IOWA CITY - Iowa's governor made a rare move Friday by commuting the life sentence of an inmate who has been in prison for 38 years for killing his neighbor, saying the man has an "extraordinary record" behind bars that included saving the lives of two guards during a hostage situation.
Gov. Terry Branstad granted the commutation request from Rasberry Williams after hearing from a prosecutor, prison officials and former inmates who supported it. The Board of Parole recommended the move earlier this year, noting Williams had mentored other inmates and convinced a fellow inmate in 1979 to put down a knife and turn himself in after taking two prison guards hostage.
The move allows the 67-year-old Williams to seek parole.
"He has made the most of his life and has had a positive impact on the lives of both inmates and Department of Corrections' staff," Branstad wrote in a letter announcing the decision. The governor noted that the victim's relatives said they've forgiven Williams.
Williams fatally shot his neighbor, Lester Givhan, outside a pool hall after the two argued over a $30 gambling debt in July 1974. Williams claimed self-defense but was convicted of first-degree murder, which carries a mandatory sentence of life in prison without parole.
Iowa governors have commuted the life sentences of 15 inmates in the last three decades. Branstad, who has been governor for 18 years including his time in the office in the 1980s and '90s, has made such a move only three times - his last in 1992.
Williams could not be reached for comment Friday, according to Department of Corrections spokesman Fred Scaletta. But the commutation enables him to be considered for work-release or parole. Branstad asked that the Parole Board consider some conditions if it releases Williams, including that he avoid drugs, alcohol and gambling, and find employment.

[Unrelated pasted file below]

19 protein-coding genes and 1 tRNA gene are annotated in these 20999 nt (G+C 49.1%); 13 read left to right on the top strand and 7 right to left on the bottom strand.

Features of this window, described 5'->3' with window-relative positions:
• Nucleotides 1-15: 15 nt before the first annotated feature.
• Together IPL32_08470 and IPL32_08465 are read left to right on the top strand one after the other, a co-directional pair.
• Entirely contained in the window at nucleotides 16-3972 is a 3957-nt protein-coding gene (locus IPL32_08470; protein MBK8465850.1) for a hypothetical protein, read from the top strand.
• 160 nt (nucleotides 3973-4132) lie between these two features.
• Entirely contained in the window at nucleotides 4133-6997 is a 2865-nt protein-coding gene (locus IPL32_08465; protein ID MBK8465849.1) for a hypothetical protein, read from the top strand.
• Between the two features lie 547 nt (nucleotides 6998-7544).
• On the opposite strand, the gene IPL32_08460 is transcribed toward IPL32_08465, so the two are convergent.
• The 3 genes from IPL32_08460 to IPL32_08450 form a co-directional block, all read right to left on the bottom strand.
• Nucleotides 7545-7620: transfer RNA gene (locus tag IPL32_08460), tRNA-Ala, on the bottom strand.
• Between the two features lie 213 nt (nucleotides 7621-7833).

Scaletta said the parole board had not yet scheduled a hearing to review Williams' case.
In making his decision, Branstad said he considered input from Givhan's family and testimony that Williams' "behavior and improvement have been extraordinary."
The victim's cousin, 68-year-old Lee Reed of Waterloo, said he believed the governor considered the right factors in making the decision. Reed had urged the governor during a hearing last month to make his decision based on public safety, but also said the family had forgiven Williams and hoped he would make a positive difference in the community if released.
On Friday, Reed said he was "at peace" with those comments, saying he "voiced what I felt at the time. It was in the hands of the governor."
"I'm not going to really give an opinion about the decision," he said. "I'll just let it go as is. I'm not going to say I'm happy about it or not happy."
Commutation expert Mark Osler, a law professor at the University of St. Thomas Law School in Minnesota, praised Branstad's decision and the process he used to reach it, noting that the public hearing he held last month was highly unusual but allowed everyone's voice to be heard. Osler also said it was rare that an inmate's "heroics within the prison" would play a large role in a commutation decision.
"It's such an unusual case that it sounds like it got the individualized attention that it merited, both from the public hearing that was held to the attention the governor seems to have given it," he said.
For Williams, the decision had been more than a decade in the making, spanning the administrations of three governors. He initially applied for commutation in 2000, submitting supportive letters from the judge who oversaw his trial and the inmate whose life he saved.
Then-Gov. Tom Vilsack denied Williams' commutation request in 2006, citing concerns that he had been disciplined for gambling activities in prison, which Williams denied. His successor, Gov. Chet Culver, reviewed Williams' commutation file during his final days in office in 2011 but didn't act.
This time, the attorney who prosecuted Williams, David Dutton, supported commutation, which he had earlier opposed.
"He has comported himself as a model citizen, albeit under very difficult conditions," Dutton said last month. "I think that's a sign of a changed person and a person that is not going to be a threat to society."